3.4. Transporters Given the relative impermeability of the perineurium and at the BNB endoneurial capillaries, it is not surprising that blood-nerve exchange of several solutes depends on the presence of specific transporter molecules at the interface. The endoneurial microenvironment, unlike the cerebral microenvironment, does not require a moment-to-moment regulation of nutrients and oxygen. Several transporters designed to meet the metabolic requirements of endoneurial constituents have been described. The earlier radioisotopic demonstration of facilitated transport of D-glucose (49), have been complemented by reports on the presence of GLUT-1 in endothelial cells and perineurial cells (50-52). In keeping with the earlier postulate that the perineurium is a specialized connective tissue, the above studies did not demonstrate an apicobasal polarity of GLUT-1 transporters in perineurial cells. Thus, the role ofperineurial GLUT-1 transporters appears to be the nourishment of perineurial cells.

Concentrations of endoneurial constituents are affected by exchange across the endoneurial capillary interface and the barrier imposed by the inner layers of the perineurium, as well as the metabolic processes of endoneurial cells. Permeability of the two exchange sites are assessed by morphological and physiological methods. Both techniques have their advantages and limitations. Historically, morphological techniques establish the initial broad parameters and then physiological methods provide quantitative measurements of blood-nerve transfer coefficients. The major advantage of morphological techniques is the localization of barriers to the penetrance of markers and the array of tracers of varying molecular weights, charges, and sizes. On the other hand, these methods are limited by the sensitivity of the histological staining techniques. For example, histological methods have not detected blood-nerve transfer of macromolecules, but physiological methods using radiotracers estimate blood-nerve transfer of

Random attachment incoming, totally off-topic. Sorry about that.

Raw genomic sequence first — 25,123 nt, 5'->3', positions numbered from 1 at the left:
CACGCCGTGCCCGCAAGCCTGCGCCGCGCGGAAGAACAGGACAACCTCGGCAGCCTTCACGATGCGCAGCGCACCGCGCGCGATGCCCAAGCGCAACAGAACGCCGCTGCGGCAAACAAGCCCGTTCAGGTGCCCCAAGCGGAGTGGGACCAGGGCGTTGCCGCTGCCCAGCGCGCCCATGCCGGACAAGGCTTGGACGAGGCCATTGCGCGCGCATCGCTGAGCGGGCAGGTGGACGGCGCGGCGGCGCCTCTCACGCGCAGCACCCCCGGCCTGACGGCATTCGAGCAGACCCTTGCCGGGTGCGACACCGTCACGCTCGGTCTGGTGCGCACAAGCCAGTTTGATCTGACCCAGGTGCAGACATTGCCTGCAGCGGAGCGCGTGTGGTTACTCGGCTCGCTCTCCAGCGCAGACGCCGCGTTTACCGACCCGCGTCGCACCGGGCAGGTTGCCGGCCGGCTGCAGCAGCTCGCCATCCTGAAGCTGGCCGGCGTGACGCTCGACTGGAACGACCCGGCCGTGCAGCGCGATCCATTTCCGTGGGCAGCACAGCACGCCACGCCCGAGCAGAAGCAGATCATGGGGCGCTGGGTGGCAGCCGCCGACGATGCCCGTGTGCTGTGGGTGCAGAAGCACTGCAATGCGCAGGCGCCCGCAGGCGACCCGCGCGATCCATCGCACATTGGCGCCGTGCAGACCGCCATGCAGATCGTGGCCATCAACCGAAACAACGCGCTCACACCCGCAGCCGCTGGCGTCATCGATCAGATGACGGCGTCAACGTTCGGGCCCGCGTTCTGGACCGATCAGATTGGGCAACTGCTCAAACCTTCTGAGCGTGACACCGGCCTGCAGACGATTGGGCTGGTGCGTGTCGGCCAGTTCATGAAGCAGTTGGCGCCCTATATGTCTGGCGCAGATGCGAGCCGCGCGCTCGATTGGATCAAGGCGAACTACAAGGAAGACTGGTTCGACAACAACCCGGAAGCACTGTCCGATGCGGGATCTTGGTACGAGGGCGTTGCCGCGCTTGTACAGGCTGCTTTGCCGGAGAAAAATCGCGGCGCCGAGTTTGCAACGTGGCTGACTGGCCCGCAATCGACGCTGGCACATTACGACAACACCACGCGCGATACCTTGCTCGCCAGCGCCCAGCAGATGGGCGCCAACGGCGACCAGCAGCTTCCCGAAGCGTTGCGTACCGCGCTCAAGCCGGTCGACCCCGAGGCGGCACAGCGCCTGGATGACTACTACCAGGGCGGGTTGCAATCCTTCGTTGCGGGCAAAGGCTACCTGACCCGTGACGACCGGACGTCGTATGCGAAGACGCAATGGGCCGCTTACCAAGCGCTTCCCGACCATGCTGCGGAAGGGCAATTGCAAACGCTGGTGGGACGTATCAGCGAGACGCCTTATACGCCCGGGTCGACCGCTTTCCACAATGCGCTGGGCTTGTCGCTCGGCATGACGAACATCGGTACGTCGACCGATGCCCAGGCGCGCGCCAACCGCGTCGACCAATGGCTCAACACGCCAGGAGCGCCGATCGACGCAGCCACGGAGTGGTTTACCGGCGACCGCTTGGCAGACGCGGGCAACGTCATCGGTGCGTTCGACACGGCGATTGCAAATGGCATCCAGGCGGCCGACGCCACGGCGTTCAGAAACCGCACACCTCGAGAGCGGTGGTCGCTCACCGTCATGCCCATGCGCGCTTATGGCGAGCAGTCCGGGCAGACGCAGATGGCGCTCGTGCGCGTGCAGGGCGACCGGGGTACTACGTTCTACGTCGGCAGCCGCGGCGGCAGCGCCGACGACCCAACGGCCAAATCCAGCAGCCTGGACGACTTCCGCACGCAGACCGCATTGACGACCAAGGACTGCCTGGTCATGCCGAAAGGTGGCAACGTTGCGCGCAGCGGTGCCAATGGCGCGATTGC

3.5. Assessment of Blood-Nerve Exchange of Solutes albumin at about 10-5 cm/s. Thus, physiological methods not only allow a quantification of transfer rates, but also are more sensitive especially to macromolecules and other larger species. Furthermore, transfer rates of amino acids, sugars, and other small molecules can only be studied by physiological radioiso-topic methods. However, physiological techniques do not allow localization of the sites of transfer or transport. Immunostaining techniques and in situ hybridization complement these transport studies by localizing the putative transporters and diffusion sites. Technical details of measurement of blood-nerve transfer rates are described elsewhere (34, 53) as are theoretical foundations and limitations of blood-tissue transfer studies (54).